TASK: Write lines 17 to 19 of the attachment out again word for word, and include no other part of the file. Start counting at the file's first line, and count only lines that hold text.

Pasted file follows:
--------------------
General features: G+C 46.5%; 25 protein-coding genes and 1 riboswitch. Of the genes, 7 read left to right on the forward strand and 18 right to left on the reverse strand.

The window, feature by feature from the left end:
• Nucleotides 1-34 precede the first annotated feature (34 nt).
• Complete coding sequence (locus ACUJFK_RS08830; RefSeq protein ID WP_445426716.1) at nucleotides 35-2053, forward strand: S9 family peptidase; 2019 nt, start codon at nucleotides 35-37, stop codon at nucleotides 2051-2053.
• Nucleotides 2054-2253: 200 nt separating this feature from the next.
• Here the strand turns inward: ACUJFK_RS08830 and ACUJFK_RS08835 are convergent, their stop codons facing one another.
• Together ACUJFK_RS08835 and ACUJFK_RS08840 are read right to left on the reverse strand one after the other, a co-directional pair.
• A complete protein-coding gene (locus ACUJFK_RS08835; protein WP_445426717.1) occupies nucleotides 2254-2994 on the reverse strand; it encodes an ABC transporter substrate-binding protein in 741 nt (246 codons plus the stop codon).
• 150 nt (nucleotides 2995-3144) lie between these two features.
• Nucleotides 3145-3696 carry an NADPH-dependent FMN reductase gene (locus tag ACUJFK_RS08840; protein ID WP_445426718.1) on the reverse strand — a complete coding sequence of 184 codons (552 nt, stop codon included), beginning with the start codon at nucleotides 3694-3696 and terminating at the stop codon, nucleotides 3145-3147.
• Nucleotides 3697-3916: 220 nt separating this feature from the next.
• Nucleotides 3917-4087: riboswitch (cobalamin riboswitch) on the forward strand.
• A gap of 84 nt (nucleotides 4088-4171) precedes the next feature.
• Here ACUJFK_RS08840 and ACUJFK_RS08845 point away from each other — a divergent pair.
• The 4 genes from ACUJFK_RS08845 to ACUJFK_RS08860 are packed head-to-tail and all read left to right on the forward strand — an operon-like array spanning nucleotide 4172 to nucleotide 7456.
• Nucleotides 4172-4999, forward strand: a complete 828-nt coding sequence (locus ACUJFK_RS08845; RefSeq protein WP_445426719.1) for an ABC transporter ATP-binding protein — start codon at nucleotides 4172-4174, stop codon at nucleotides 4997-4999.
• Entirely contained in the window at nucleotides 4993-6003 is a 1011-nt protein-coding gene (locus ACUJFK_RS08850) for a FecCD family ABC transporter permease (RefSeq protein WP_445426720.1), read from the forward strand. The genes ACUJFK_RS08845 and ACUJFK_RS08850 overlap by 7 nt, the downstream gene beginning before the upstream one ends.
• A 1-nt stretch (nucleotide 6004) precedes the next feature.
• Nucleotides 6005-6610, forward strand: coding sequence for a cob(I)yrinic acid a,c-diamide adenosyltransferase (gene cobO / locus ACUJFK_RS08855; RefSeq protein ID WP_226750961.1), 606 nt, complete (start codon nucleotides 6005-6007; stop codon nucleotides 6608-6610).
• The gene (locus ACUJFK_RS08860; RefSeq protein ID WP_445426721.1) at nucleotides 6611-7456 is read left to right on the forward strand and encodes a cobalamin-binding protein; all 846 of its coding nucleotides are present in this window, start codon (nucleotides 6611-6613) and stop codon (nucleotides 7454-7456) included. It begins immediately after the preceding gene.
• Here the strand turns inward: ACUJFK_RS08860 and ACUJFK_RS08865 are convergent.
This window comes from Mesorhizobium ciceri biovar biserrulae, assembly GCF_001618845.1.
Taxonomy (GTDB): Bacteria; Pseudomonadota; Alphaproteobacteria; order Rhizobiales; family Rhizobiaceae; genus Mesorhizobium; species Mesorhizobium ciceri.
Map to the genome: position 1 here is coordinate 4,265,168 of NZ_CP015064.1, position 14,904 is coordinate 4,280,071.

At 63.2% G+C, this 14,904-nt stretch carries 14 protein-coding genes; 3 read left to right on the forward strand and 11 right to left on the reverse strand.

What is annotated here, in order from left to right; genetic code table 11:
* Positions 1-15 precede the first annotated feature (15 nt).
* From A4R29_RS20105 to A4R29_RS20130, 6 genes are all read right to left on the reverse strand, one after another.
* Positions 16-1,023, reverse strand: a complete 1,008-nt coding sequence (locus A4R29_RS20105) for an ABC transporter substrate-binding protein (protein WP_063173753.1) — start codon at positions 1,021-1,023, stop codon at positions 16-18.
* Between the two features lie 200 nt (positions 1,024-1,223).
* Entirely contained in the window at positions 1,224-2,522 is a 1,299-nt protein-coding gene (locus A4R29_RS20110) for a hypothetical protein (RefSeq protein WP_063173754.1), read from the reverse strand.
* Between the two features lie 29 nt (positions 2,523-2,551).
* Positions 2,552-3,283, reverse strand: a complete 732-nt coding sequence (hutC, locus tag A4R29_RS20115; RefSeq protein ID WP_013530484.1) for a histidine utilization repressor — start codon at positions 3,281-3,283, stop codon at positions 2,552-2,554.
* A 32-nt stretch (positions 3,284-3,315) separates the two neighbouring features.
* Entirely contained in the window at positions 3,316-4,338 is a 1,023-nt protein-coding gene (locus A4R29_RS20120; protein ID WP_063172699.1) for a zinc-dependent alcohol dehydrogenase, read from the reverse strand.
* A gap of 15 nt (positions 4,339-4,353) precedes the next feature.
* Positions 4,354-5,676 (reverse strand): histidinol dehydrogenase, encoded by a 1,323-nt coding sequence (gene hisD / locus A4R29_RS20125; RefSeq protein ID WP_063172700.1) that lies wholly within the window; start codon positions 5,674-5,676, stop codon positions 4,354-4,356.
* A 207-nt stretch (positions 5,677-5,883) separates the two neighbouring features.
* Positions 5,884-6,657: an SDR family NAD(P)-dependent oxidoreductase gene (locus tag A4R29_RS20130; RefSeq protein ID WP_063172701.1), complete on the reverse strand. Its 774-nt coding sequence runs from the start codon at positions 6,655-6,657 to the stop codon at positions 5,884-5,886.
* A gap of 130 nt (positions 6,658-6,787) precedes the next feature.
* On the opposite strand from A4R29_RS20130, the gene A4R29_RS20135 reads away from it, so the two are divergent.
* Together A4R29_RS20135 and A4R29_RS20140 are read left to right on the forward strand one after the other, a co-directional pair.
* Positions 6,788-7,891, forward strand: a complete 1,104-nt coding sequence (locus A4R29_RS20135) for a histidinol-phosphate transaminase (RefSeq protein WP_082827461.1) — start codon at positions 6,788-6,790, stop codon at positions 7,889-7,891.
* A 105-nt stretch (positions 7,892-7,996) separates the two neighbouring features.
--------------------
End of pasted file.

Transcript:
• Entirely contained in the window at nucleotides 4993-6003 is a 1011-nt protein-coding gene (locus ACUJFK_RS08850) for a FecCD family ABC transporter permease (RefSeq protein WP_445426720.1), read from the forward strand. The genes ACUJFK_RS08845 and ACUJFK_RS08850 overlap by 7 nt, the downstream gene beginning before the upstream one ends.
• A 1-nt stretch (nucleotide 6004) precedes the next feature.
• Nucleotides 6005-6610, forward strand: coding sequence for a cob(I)yrinic acid a,c-diamide adenosyltransferase (gene cobO / locus ACUJFK_RS08855; RefSeq protein ID WP_226750961.1), 606 nt, complete (start codon nucleotides 6005-6007; stop codon nucleotides 6608-6610).